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Mechanisms of Rapamycin Toxicity in Pancreatic Beta Cells

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posted on 2011-06-16, 08:41 authored by Adam Barlow
Islet transplantation offers a potential cure for type I diabetes mellitus. The publication of the landmark Edmonton study in 2000, which reported insulin independence in seven consecutive patients, prompted increased interest in this therapy. However, enthusiasm was tempered when the 5 year follow up results of this study were published, with only 10% of recipients maintaining insulin independence. The cause for this graft loss is multifactorial, but there is in vivo and in vitro evidence that suggests immunosuppressive drug toxicity plays an important role. The aim of this thesis was to establish the effects of rapamycin, one of the primary immunosuppressants used in islet transplantation, on murine β cells and islets and elucidate the mechanisms of any toxicity seen. The intracellular target for rapamycin is mTOR which exists in two complexes, mTORC1 and mTORC2. mTORC1 primarily regulates cell size and proliferation; whereas mTORC2 plays a key role in regulating cell survival via protein kinase B (PKB). This thesis has demonstrated that rapamycin treatment results in significant reductions in glucose stimulated insulin secretion in the MIN6 mouse insulinoma cell line and isolated rat islets, as well as increased apoptosis in these cell types. Furthermore, it has shown that prolonged rapamycin results in inhibition of mTORC2 assembly, with resultant inhibition of PKB phosphorylation and activity. Overcoming rapamycin induced mTORC2 inhibition with an adenovirus encoding constitutively active PKB ameliorates the detrimental effects of rapamycin on both MIN6 cells and rat islets. This suggests that rapamycin toxicity is mediated predominantly via mTORC2 rather than mTORC1 inhibition. This work brings into question the use of rapamycin as an immunosuppressant in islet transplantation and also highlights the key role of PKB in β cell survival. Therapies resulting in PKB activation may have the potential to improve outcomes of islet transplantation.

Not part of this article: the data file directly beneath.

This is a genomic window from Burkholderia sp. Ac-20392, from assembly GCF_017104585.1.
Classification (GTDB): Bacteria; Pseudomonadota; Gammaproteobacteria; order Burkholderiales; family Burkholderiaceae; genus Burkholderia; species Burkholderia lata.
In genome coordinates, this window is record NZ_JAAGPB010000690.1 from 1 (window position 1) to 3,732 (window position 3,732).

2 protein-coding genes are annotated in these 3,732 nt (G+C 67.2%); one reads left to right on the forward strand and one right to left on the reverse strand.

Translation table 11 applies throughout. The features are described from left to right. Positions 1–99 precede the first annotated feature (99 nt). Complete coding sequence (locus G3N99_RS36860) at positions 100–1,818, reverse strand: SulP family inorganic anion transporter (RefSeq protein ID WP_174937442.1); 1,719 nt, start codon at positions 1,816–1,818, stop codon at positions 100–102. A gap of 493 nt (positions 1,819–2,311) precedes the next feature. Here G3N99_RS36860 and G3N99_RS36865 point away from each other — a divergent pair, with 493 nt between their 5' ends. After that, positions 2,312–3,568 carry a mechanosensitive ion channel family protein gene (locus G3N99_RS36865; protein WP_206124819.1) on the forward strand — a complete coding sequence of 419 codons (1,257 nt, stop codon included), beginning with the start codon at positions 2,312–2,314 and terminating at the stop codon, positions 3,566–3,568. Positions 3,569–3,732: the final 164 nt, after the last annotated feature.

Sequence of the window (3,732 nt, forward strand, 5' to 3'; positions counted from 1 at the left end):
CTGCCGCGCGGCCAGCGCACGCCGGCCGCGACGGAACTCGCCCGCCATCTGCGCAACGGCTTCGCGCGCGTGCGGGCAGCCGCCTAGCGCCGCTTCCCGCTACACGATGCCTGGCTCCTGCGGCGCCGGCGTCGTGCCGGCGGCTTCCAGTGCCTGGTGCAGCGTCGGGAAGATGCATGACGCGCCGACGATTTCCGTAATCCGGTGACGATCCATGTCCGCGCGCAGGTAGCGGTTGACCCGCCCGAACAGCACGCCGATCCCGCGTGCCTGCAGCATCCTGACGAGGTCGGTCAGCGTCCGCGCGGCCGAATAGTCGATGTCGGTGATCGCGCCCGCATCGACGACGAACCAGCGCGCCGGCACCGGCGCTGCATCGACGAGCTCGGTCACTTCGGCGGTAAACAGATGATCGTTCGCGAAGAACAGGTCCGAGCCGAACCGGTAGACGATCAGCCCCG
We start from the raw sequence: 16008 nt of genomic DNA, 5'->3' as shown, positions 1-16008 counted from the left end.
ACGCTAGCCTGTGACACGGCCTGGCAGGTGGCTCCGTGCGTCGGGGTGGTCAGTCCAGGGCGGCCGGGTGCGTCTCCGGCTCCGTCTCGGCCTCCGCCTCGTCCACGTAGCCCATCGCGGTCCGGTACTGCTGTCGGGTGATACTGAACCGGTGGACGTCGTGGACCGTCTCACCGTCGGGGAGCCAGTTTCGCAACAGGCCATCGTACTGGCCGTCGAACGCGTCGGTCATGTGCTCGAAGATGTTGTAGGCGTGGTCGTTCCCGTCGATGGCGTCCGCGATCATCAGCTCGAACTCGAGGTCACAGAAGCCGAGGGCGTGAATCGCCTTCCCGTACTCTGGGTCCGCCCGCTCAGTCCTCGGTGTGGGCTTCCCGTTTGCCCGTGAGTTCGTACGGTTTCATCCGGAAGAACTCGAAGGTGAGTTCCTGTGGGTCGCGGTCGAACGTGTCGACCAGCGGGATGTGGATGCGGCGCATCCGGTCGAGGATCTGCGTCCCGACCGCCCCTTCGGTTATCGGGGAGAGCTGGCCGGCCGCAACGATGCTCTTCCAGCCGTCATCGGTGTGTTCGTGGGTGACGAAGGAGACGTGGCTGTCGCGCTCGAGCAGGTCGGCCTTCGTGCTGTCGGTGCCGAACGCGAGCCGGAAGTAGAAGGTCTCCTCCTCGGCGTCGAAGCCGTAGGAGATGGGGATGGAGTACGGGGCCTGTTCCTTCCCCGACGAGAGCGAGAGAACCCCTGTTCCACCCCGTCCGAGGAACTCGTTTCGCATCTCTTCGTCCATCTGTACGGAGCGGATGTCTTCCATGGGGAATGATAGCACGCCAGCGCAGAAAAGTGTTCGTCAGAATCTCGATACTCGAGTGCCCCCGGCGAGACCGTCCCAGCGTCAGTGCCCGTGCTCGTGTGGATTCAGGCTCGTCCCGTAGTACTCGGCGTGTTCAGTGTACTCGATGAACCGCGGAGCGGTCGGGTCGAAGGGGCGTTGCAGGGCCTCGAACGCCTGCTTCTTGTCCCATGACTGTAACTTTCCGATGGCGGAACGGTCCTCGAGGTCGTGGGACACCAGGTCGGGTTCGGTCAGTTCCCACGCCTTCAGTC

Nicholson, Michael; Herbert, Terence

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University of Leicester

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